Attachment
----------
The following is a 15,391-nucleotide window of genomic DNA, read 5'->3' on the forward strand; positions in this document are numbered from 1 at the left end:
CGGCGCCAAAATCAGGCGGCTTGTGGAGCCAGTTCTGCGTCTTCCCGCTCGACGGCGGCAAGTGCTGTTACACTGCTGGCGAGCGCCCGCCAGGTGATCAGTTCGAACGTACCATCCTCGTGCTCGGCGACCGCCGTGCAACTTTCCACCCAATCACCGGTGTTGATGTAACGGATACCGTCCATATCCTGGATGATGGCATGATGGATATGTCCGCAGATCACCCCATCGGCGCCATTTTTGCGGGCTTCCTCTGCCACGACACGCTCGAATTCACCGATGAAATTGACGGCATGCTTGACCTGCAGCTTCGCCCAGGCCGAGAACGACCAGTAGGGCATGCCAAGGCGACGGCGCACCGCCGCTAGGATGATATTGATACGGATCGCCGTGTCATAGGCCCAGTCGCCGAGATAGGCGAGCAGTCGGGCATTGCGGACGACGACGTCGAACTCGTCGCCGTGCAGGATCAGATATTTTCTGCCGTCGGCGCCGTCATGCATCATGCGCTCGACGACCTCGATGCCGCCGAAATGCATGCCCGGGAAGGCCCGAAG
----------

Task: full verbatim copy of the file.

The following is a 15,391-nucleotide window of genomic DNA, read 5'->3' on the forward strand; positions in this document are numbered from 1 at the left end:
CGGCGCCAAAATCAGGCGGCTTGTGGAGCCAGTTCTGCGTCTTCCCGCTCGACGGCGGCAAGTGCTGTTACACTGCTGGCGAGCGCCCGCCAGGTGATCAGTTCGAACGTACCATCCTCGTGCTCGGCGACCGCCGTGCAACTTTCCACCCAATCACCGGTGTTGATGTAACGGATACCGTCCATATCCTGGATGATGGCATGATGGATATGTCCGCAGATCACCCCATCGGCGCCATTTTTGCGGGCTTCCTCTGCCACGACACGCTCGAATTCACCGATGAAATTGACGGCATGCTTGACCTGCAGCTTCGCCCAGGCCGAGAACGACCAGTAGGGCATGCCAAGGCGACGGCGCACCGCCGCTAGGATGATATTGATACGGATCGCCGTGTCATAGGCCCAGTCGCCGAGATAGGCGAGCAGTCGGGCATTGCGGACGACGACGTCGAACTCGTCGCCGTGCAGGATCAGATATTTTCTGCCGTCGGCGCCGTCATGCATCATGCGCTCGACGACCTCGATGCCGCCGAAATGCATGCCCGGGAAGGCCCGAAG